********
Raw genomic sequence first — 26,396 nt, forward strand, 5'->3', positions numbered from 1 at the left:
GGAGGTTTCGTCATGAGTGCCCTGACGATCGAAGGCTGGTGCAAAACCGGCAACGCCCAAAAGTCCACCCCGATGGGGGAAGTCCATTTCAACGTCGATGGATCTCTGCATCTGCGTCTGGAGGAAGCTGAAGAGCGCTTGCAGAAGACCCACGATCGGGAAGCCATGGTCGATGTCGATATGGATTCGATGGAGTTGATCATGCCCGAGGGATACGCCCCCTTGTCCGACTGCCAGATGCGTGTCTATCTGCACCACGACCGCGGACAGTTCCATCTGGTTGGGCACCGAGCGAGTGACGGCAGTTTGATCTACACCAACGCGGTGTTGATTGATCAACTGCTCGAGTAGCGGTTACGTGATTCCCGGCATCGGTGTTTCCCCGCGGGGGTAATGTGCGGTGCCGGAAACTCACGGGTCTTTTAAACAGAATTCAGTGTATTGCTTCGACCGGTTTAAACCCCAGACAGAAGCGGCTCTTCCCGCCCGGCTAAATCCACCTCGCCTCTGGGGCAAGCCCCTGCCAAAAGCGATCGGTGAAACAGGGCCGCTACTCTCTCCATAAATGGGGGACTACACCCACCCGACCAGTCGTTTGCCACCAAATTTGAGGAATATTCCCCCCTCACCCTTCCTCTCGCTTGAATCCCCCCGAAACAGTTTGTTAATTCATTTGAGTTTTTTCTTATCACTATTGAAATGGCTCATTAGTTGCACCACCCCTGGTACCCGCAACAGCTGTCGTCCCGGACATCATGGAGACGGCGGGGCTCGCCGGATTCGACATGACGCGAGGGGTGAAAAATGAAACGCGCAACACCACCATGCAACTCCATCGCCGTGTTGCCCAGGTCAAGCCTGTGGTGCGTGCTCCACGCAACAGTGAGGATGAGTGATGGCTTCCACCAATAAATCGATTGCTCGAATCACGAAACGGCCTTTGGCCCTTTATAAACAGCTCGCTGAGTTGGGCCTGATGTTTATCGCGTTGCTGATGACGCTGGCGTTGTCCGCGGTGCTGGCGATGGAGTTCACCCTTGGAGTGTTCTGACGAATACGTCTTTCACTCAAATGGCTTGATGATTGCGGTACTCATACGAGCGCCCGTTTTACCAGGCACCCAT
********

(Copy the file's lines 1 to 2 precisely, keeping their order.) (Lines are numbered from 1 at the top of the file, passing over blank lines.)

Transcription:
Raw genomic sequence first — 26,396 nt, forward strand, 5'->3', positions numbered from 1 at the left:
GGAGGTTTCGTCATGAGTGCCCTGACGATCGAAGGCTGGTGCAAAACCGGCAACGCCCAAAAGTCCACCCCGATGGGGGAAGTCCATTTCAACGTCGATGGATCTCTGCATCTGCGTCTGGAGGAAGCTGAAGAGCGCTTGCAGAAGACCCACGATCGGGAAGCCATGGTCGATGTCGATATGGATTCGATGGAGTTGATCATGCCCGAGGGATACGCCCCCTTGTCCGACTGCCAGATGCGTGTCTATCTGCACCACGACCGCGGACAGTTCCATCTGGTTGGGCACCGAGCGAGTGACGGCAGTTTGATCTACACCAACGCGGTGTTGATTGATCAACTGCTCGAGTAGCGGTTACGTGATTCCCGGCATCGGTGTTTCCCCGCGGGGGTAATGTGCGGTGCCGGAAACTCACGGGTCTTTTAAACAGAATTCAGTGTATTGCTTCGACCGGTTTAAACCCCAGACAGAAGCGGCTCTTCCCGCCCGGCTAAATCCACCTCGCCTCTGGGGCAAGCCCCTGCCAAAAGCGATCGGTGAAACAGGGCCGCTACTCTCTCCATAAATGGGGGACTACACCCACCCGACCAGTCGTTTGCCACCAAATTTGAGGAATATTCCCCCCTCACCCTTCCTCTCGCTTGAATCCCCCCGAAACAGTTTGTTAATTCATTTGAGTTTTTTCTTATCACTATTGAAATGGCTCATTAGTTGCACCACCCCTGGTACCCGCAACAGCTGTCGTCCCGGACATCATGGAGACGGCGGGGCTCGCCGGATTCGACATGACGCGAGGGGTGAAAAATGAAACGCGCAACACCACCATGCAACTCCATCGCCGTGTTGCCCAGGTCAAGCCTGTGGTGCGTGCTCCACGCAACAGTGAGGATGAGTGATGGCTTCCACCAATAAATCGATTGCTCGAATCACGAAACGGCCTTTGGCCCTTTATAAACAGCTCGCTGAGTTGGGCCTGATGTTTATCGCGTTGCTGATGACGCTGGCGTTGTCCGCGGTGCTGGCGATGGAGTTCACCCTTGGAGTGTTCTGACGAATACGTCTTTCACTCAAATGGCTTGATGATTGCGGTACTCATACGAGCGCCCGTTTTACCAGGCACCCAT